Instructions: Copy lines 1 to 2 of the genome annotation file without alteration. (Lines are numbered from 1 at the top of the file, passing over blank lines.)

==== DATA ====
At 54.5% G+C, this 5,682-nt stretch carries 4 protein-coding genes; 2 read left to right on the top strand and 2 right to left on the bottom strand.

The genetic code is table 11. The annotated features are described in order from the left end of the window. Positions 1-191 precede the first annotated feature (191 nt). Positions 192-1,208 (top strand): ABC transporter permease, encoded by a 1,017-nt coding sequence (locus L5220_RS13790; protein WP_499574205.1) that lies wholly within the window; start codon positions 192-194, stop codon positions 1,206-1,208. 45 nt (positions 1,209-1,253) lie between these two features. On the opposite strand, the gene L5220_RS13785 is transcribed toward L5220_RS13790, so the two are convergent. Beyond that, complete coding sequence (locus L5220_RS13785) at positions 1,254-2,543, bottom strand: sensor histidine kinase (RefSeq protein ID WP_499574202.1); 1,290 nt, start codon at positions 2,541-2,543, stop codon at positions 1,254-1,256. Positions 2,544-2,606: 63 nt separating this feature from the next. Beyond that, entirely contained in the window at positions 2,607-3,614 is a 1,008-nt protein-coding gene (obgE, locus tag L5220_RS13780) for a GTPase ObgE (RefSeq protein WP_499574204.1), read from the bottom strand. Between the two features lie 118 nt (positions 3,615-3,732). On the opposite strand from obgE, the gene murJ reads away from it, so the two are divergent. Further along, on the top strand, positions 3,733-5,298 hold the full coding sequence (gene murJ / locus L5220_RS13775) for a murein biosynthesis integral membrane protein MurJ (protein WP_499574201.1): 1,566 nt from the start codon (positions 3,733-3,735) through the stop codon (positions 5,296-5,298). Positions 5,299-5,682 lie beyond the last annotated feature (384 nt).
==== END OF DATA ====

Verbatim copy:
At 54.5% G+C, this 5,682-nt stretch carries 4 protein-coding genes; 2 read left to right on the top strand and 2 right to left on the bottom strand.

The genetic code is table 11. The annotated features are described in order from the left end of the window. Positions 1-191 precede the first annotated feature (191 nt). Positions 192-1,208 (top strand): ABC transporter permease, encoded by a 1,017-nt coding sequence (locus L5220_RS13790; protein WP_499574205.1) that lies wholly within the window; start codon positions 192-194, stop codon positions 1,206-1,208. 45 nt (positions 1,209-1,253) lie between these two features. On the opposite strand, the gene L5220_RS13785 is transcribed toward L5220_RS13790, so the two are convergent. Beyond that, complete coding sequence (locus L5220_RS13785) at positions 1,254-2,543, bottom strand: sensor histidine kinase (RefSeq protein ID WP_499574202.1); 1,290 nt, start codon at positions 2,541-2,543, stop codon at positions 1,254-1,256. Positions 2,544-2,606: 63 nt separating this feature from the next. Beyond that, entirely contained in the window at positions 2,607-3,614 is a 1,008-nt protein-coding gene (obgE, locus tag L5220_RS13780) for a GTPase ObgE (RefSeq protein WP_499574204.1), read from the bottom strand. Between the two features lie 118 nt (positions 3,615-3,732). On the opposite strand from obgE, the gene murJ reads away from it, so the two are divergent. Further along, on the top strand, positions 3,733-5,298 hold the full coding sequence (gene murJ / locus L5220_RS13775) for a murein biosynthesis integral membrane protein MurJ (protein WP_499574201.1): 1,566 nt from the start codon (positions 3,733-3,735) through the stop codon (positions 5,296-5,298). Positions 5,299-5,682 lie beyond the last annotated feature (384 nt).